December 3, 2012

Stat of the Week Competition: December 1 – 7 2012

Each week, we would like to invite readers of Stats Chat to submit nominations for our Stat of the Week competition and be in with the chance to win an iTunes voucher.

Here’s how it works:

  • Anyone may add a comment on this post to nominate their Stat of the Week candidate before midday Friday December 7 2012.
  • Statistics can be bad, exemplary or fascinating.
  • The statistic must be in the NZ media during the period of December 1 – 7 2012 inclusive.
  • Quote the statistic, when and where it was published and tell us why it should be our Stat of the Week.

Next Monday at midday we’ll announce the winner of this week’s Stat of the Week competition, and start a new one.

The fine print:

  • Judging will be conducted by the blog moderator in liaison with staff at the Department of Statistics, The University of Auckland.
  • The judges’ decision will be final.
  • The judges can decide not to award a prize if they do not believe a suitable statistic has been posted in the preceeding week.
  • Only the first nomination of any individual example of a statistic used in the NZ media will qualify for the competition.
  • Individual posts on Stats Chat are just the opinions of their authors, who can criticise anyone who they feel deserves it, but the Stat of the Week award involves the Department of Statistics more officially. For that reason, we will not award Stat of the Week for a statistic coming from anyone at the University of Auckland outside the Statistics department. You can still nominate and discuss them, but the nomination won’t be eligible for the prize.
  • Employees (other than student employees) of the Statistics department at the University of Auckland are not eligible to win.
  • The person posting the winning entry will receive a $20 iTunes voucher.
  • The blog moderator will contact the winner via their notified email address and advise the details of the $20 iTunes voucher to that same email address.
  • The competition will commence Monday 8 August 2011 and continue until cancellation is notified on the blog.

Rachel Cunliffe is the co-director of CensusAtSchool and currently consults for the Department of Statistics. Her interests include statistical literacy, social media and blogging. See all posts by Rachel Cunliffe »


  • avatar
    Allen Rodrigo

    Statistic: The University of Auckland’s home page has a lead graphic that shows a slightly skewed “bell-like” curve, with the modal bar highlighted in blue, and perched on top a kiwi. The legend says “Top 1%” along with “2012-13 Times Higher Education World Education Rankings”. (If you don’t see it at first, it cycles through).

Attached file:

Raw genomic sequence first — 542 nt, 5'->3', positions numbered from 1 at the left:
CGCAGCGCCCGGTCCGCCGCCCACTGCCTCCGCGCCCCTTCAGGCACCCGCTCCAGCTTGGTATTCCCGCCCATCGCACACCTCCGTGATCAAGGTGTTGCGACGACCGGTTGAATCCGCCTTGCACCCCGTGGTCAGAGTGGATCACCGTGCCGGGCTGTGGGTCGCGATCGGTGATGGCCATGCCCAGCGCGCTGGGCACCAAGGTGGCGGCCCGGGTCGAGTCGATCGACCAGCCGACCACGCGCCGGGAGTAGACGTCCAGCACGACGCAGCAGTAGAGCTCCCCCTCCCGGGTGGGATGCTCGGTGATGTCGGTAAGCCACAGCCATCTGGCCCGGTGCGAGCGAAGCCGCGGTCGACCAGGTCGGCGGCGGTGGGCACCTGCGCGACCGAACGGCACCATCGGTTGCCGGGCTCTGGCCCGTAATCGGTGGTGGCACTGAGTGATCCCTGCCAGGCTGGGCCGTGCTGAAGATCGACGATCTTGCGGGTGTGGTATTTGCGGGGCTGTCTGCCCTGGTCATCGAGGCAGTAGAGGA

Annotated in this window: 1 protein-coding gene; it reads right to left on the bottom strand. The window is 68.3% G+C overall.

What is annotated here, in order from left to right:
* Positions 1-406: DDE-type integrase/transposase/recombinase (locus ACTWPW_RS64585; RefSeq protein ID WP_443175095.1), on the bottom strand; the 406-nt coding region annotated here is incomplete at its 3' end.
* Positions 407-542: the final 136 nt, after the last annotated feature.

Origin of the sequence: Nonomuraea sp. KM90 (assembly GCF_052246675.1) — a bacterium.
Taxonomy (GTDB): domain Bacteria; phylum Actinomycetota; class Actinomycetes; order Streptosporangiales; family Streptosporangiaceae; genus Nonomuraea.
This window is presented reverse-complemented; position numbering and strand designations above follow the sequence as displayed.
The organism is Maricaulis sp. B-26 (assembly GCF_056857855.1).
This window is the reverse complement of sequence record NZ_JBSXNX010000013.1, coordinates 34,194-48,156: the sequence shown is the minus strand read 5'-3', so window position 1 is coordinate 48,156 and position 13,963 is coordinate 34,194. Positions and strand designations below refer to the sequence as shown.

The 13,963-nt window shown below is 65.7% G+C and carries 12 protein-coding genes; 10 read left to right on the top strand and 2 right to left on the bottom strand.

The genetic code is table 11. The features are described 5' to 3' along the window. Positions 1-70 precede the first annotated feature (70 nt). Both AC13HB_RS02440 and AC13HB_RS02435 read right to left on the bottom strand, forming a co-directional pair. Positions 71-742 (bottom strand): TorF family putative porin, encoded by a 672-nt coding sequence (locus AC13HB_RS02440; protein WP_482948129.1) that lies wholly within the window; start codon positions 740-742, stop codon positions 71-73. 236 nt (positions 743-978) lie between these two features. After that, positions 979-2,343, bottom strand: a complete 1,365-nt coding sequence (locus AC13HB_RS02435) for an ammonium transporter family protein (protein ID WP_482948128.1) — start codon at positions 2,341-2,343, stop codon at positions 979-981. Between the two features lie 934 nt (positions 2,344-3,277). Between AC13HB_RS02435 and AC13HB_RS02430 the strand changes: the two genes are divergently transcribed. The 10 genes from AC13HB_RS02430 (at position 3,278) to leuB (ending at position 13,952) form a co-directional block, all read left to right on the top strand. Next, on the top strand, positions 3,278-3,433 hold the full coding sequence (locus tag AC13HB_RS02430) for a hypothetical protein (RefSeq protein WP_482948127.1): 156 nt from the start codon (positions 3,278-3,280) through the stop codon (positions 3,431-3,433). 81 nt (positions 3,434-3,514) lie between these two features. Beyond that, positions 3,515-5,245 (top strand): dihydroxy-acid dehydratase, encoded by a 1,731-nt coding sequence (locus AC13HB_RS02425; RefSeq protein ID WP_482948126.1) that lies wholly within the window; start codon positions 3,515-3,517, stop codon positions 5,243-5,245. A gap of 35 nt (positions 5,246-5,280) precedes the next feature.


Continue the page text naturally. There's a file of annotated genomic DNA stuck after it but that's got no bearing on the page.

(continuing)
Source: UOA’s home page
    Date: Not sure how long this has been up.

    So, I assume the text and the graphic of the skewed curve go together. If this assumption is correct, then the top 1% should be at the right edge of the curve, rather than at its modal value.

    Is this terribly nitpicky? I guess to the layperson, if the University of Auckland is at the top of something, then it should be at a highest point. But this offends my sensibilities.

    5 years ago

  • avatar
    Daniel Croft

    Statistic: Kiwis Still Big Texters After 20 Years
    Source: New Zealand Herald
    Date: 5/12/2012

    Wednesday was the 20 year anniversary of the first text message to have been sent, and so in response both Telecom and Vodafone have released some surprising information.

    Vodafone users sent 7.3 billion texts last year while Telecom was just under 7 billion. Thats 14,000,000,000 plus texts a year. Thats 38,000,000 a day spread between a population of 4,400,000… 8 texts per person a day. Or 2920 texts per person a year.

    A statistic that I would love to hear on this would be just how many of those 14 billion texts are just ‘LOL’.

    5 years ago

  • avatar
    Nick Iversen

    Statistic: Polls turn Labour’s morale boost into giant leap
    Source: New Zealand Herald
    Date: 6 Dec 2012

    This story shows that “statistical significance” and “practical significance” can be vastly different.

    It’s been discussed here ( that the change in the poll ratings of Labour is within the margin of error so isn’t statistically significant.

    But in practical terms (even though “giant leap” is hyperbole) it could be a trigger for a real turnaround in Labour’s fortunes. There is a snowball effect when the media start reporting on a change in fortunes because such changes make good headlines.

    We can see that today, perhaps, with David Shearer getting a feature story on what is essentially old news ( and The latter story has a headline starting “Labour turns tables…” I bet the use of the word “turn” was carefully chosen. Expect more of this to come.

    5 years ago